Translation:Is the food hot?
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I absolutely HATE And DETEST the insistence of NO vowel points! If children learning Hebrew can get the vowel points, then so should we! I am sick, and tired of being treated like I should already know how to pronounce and read vowelless Hebrew and understand one word from another! I do not! I do NOT hear very well. I am not deaf. I am at a loss and I think I should do the right thing and kick Hebrew to the curb! It would be nice if we at least could have the option to SEE the vowels!
The problem is that 100% of ALL Modern Hebrew language learning sites outside of Israel INSIST that NO JEW learns Hebrew with vowel points before getting them without vowel points! They insist that "adults don't get vowel points so get used to it", completely ignoring the fact (I asked so I know this is fact!) that 100% of ALL Jews in Israel learn their own language WITH vowel points! This is why I vehemently hate all Hebrew language learning sites as they are all stupid in the head! I will go to Israel and learn Hebrew so that I can GET the vowel points so I know how the word is pronounced before I learn it without vowel points!
Velvelajade, a suggestion is to get a Biblical Hebrew text. There are books put out by publishing houses, like Behrman House, that have lesson series where you can buy one small book at a time that teach different levels. The first book in the series always teaches the alefbet, the next book teaches pronunciation with vowels/nikkud etc. etc. There are books for children, that adults also like, and books for adults. Some also come with audio tapes or discs. I highly recommend them.
https://store.behrmanhouse.com/ is what they have now. I have no idea what titles might be good, as I've not bought anything from them yet. (Finances). The problem I have is finding Modern Hebrew with vowel points as most of the books are "how to read the Siddur" which often has transliteration already or 'how to read the Old Testament". Not useful. lol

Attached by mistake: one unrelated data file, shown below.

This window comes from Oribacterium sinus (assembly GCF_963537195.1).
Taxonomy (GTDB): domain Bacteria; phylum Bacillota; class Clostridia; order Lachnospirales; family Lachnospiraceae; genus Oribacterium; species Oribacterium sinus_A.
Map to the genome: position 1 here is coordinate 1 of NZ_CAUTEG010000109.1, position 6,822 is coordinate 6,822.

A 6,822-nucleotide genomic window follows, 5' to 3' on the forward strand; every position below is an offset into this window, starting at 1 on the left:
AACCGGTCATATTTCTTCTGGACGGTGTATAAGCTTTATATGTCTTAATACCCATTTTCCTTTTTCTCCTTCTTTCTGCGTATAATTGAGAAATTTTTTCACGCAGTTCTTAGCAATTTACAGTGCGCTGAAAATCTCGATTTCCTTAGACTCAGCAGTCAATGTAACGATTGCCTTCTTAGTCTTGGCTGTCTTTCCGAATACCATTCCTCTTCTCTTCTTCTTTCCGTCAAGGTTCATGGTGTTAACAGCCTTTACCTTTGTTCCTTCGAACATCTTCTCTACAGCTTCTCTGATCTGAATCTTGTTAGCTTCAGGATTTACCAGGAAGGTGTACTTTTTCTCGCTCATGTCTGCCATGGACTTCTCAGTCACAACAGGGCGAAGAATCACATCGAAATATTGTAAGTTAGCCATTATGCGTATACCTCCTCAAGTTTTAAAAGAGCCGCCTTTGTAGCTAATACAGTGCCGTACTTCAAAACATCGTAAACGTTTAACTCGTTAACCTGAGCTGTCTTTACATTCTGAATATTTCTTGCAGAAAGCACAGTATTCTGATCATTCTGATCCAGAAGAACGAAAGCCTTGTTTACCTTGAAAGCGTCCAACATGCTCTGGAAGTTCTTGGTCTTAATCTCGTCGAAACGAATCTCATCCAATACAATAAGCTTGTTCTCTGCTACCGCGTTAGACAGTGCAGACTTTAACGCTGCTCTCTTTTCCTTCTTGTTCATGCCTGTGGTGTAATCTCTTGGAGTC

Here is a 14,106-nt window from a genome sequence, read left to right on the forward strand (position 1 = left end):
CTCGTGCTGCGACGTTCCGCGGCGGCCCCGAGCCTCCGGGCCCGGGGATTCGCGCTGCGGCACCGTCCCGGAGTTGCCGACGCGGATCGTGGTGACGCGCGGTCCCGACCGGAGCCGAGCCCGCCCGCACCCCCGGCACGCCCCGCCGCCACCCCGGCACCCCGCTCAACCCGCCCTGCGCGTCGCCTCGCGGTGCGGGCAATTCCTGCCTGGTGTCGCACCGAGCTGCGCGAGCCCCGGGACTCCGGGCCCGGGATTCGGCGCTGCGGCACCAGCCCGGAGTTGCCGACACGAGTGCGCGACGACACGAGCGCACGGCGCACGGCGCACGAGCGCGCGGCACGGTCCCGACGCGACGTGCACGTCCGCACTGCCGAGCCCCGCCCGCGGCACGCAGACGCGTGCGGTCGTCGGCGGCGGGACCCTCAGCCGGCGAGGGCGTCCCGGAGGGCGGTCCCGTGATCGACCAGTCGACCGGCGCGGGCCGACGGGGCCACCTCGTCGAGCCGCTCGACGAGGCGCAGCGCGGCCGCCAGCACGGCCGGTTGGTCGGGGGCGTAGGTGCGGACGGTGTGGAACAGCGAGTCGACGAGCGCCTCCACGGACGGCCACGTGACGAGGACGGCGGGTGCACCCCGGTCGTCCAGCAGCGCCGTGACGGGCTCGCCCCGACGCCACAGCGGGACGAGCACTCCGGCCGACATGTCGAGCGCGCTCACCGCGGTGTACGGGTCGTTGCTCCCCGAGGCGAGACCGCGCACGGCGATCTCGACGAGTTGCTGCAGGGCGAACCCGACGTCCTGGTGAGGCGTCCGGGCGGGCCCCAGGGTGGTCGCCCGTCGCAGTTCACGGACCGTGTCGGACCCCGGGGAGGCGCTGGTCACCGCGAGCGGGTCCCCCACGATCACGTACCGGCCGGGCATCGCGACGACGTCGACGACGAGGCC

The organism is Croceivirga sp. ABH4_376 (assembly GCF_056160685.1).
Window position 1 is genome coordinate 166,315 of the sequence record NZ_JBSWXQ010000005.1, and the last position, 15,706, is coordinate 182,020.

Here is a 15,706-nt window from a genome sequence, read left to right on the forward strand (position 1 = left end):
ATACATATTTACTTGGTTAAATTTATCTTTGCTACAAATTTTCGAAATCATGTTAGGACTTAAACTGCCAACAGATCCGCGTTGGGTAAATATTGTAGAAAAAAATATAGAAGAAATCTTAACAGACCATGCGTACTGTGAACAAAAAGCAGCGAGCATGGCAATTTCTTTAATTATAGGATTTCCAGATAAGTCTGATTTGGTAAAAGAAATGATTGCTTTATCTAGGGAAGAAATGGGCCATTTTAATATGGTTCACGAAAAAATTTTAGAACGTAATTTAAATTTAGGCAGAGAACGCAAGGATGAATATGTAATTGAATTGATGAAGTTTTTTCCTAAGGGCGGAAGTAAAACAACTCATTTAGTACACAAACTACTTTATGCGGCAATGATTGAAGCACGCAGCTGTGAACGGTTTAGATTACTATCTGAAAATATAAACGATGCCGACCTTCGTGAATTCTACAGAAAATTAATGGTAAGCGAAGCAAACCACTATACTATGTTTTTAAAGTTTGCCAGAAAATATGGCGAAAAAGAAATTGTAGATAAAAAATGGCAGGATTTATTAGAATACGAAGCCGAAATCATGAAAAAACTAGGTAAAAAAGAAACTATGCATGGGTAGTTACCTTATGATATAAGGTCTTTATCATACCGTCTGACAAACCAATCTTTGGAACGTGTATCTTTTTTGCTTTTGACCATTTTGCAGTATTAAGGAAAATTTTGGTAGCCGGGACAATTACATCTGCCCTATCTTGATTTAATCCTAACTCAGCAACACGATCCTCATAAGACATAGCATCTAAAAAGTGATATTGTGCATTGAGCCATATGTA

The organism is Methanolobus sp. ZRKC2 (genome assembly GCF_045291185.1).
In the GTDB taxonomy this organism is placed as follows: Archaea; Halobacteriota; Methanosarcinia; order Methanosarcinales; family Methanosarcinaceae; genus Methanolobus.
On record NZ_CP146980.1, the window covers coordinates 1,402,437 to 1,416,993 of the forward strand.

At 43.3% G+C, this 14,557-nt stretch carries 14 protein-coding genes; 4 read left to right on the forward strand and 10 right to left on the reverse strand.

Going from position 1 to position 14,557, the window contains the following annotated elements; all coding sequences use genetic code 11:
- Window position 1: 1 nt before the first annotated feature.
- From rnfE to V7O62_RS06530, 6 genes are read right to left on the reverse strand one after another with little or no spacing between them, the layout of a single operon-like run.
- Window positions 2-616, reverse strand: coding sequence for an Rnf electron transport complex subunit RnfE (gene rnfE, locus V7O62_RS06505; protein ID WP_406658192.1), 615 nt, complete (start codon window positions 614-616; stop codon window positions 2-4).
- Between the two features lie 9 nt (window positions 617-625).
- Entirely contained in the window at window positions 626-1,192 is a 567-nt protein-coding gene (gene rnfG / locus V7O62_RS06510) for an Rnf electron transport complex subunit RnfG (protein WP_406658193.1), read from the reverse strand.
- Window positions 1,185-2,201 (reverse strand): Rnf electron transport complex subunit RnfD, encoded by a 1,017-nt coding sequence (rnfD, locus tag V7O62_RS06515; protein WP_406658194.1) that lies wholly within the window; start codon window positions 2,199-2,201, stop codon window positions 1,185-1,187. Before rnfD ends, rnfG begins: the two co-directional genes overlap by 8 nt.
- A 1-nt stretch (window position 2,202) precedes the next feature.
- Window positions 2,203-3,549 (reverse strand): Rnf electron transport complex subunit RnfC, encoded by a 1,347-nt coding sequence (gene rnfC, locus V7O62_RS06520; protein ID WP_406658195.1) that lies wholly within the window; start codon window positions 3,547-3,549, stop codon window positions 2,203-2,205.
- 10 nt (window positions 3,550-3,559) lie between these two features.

If you are trying to learn how to read, all the books that teach the alef bet and beginning reading, that I've seen, have the vowel markings. Once you have experience with the beginners classes, meaning you know the vowel sounds and how they are written with the vowel markings, it will not be difficult to switch to books that do not have them. But, I think it is very important to learn them first. Just like the kids do. : )
Velvelajade, people who speak the Hebrew language do not use vowels—they are only used as a method of teaching young children what sounds words make, and then, by the second grade, no more vowels. It is good to learn to read vowel-less hebrew because people who speak the language and read it do not use them.
"If children learning Hebrew can get the vowel points, then so should we!" Doh! ;) It is a learning tool for those learning Hebrew so that they can learn it. That is why we SHOULD have it, and be able to go through the course with the vowel points and without it as an option! And they do put in the vowel points on new words for children older than 8! By the age of 12, they learn how to read the entire Torah without vowel points. That does not mean that adults who are learning language, should be forced to not have vowel points because well, it isn't there anyway in normal writing, so we don't care. Even Japanese will put in kana as pronunciation-meaning aids for the Kanji!
Besides, your argument does not even care about the hearing impaired, and tells us we should just be discriminated against because we can not be bothered to accommodate because Adult deaf who were born and raised on Hebrew do not get any aids as adults, so you shouldn't either, is just silly! We are beginners and should get the same aids as other beginners get!
And I am very tired of people telling the hearing impaired to go away. I don't know how else to say this. I think that reasonable accommodation CAN and SHOULD be had! When we don't care about the disabled, then we stop being a united front for all people. Instead, we become a united front for only the "privledged people without disabilities".
Danny just wrote on a few discussion threads a few days ago that Duolingo is starting aleph-bet instruction. But, it is only available on an app. I don't know if it is on only one app. format or both of them.
As for asking a rabbi, why not? I was interested in learning Hebrew before Duolingo existed. It was a rabbi who gave me the book I'm recommending to you now, and taught me how to sing the alef-bet song, which helps when I'm trying to use a Hebrew dictionary. : )